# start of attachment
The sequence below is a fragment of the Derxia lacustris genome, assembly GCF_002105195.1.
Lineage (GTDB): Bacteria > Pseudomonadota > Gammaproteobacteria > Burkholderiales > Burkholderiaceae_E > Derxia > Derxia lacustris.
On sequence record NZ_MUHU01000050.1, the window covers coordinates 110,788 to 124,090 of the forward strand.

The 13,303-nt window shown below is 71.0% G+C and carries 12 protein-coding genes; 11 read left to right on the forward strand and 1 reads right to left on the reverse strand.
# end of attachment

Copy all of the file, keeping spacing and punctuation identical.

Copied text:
The sequence below is a fragment of the Derxia lacustris genome, assembly GCF_002105195.1.
Lineage (GTDB): Bacteria > Pseudomonadota > Gammaproteobacteria > Burkholderiales > Burkholderiaceae_E > Derxia > Derxia lacustris.
On sequence record NZ_MUHU01000050.1, the window covers coordinates 110,788 to 124,090 of the forward strand.

The 13,303-nt window shown below is 71.0% G+C and carries 12 protein-coding genes; 11 read left to right on the forward strand and 1 reads right to left on the reverse strand.